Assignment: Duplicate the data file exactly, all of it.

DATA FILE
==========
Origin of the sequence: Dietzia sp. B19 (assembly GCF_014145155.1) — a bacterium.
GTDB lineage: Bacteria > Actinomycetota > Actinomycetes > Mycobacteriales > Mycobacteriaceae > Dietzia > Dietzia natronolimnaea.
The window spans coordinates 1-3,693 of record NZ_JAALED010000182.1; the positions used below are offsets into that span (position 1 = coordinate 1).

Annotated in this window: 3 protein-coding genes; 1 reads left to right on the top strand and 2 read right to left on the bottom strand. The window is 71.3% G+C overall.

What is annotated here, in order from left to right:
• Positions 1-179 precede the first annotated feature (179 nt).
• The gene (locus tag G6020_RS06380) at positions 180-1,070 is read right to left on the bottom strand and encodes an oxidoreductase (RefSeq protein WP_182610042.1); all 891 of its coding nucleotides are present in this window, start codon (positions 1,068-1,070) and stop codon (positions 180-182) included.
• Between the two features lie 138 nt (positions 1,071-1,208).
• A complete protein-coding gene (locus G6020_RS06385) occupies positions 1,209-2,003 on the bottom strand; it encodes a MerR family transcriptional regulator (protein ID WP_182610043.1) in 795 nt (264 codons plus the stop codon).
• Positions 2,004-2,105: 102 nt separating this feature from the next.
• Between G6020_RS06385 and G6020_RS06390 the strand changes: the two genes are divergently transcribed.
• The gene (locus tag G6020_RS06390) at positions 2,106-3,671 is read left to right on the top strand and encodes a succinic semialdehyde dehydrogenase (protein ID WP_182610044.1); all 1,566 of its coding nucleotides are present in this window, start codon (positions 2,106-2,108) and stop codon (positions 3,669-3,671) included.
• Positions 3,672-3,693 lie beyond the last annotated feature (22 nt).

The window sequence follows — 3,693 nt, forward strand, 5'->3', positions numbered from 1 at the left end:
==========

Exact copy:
Origin of the sequence: Dietzia sp. B19 (assembly GCF_014145155.1) — a bacterium.
GTDB lineage: Bacteria > Actinomycetota > Actinomycetes > Mycobacteriales > Mycobacteriaceae > Dietzia > Dietzia natronolimnaea.
The window spans coordinates 1-3,693 of record NZ_JAALED010000182.1; the positions used below are offsets into that span (position 1 = coordinate 1).

Annotated in this window: 3 protein-coding genes; 1 reads left to right on the top strand and 2 read right to left on the bottom strand. The window is 71.3% G+C overall.

What is annotated here, in order from left to right:
• Positions 1-179 precede the first annotated feature (179 nt).
• The gene (locus tag G6020_RS06380) at positions 180-1,070 is read right to left on the bottom strand and encodes an oxidoreductase (RefSeq protein WP_182610042.1); all 891 of its coding nucleotides are present in this window, start codon (positions 1,068-1,070) and stop codon (positions 180-182) included.
• Between the two features lie 138 nt (positions 1,071-1,208).
• A complete protein-coding gene (locus G6020_RS06385) occupies positions 1,209-2,003 on the bottom strand; it encodes a MerR family transcriptional regulator (protein ID WP_182610043.1) in 795 nt (264 codons plus the stop codon).
• Positions 2,004-2,105: 102 nt separating this feature from the next.
• Between G6020_RS06385 and G6020_RS06390 the strand changes: the two genes are divergently transcribed.
• The gene (locus tag G6020_RS06390) at positions 2,106-3,671 is read left to right on the top strand and encodes a succinic semialdehyde dehydrogenase (protein ID WP_182610044.1); all 1,566 of its coding nucleotides are present in this window, start codon (positions 2,106-2,108) and stop codon (positions 3,669-3,671) included.
• Positions 3,672-3,693 lie beyond the last annotated feature (22 nt).

The window sequence follows — 3,693 nt, forward strand, 5'->3', positions numbered from 1 at the left end: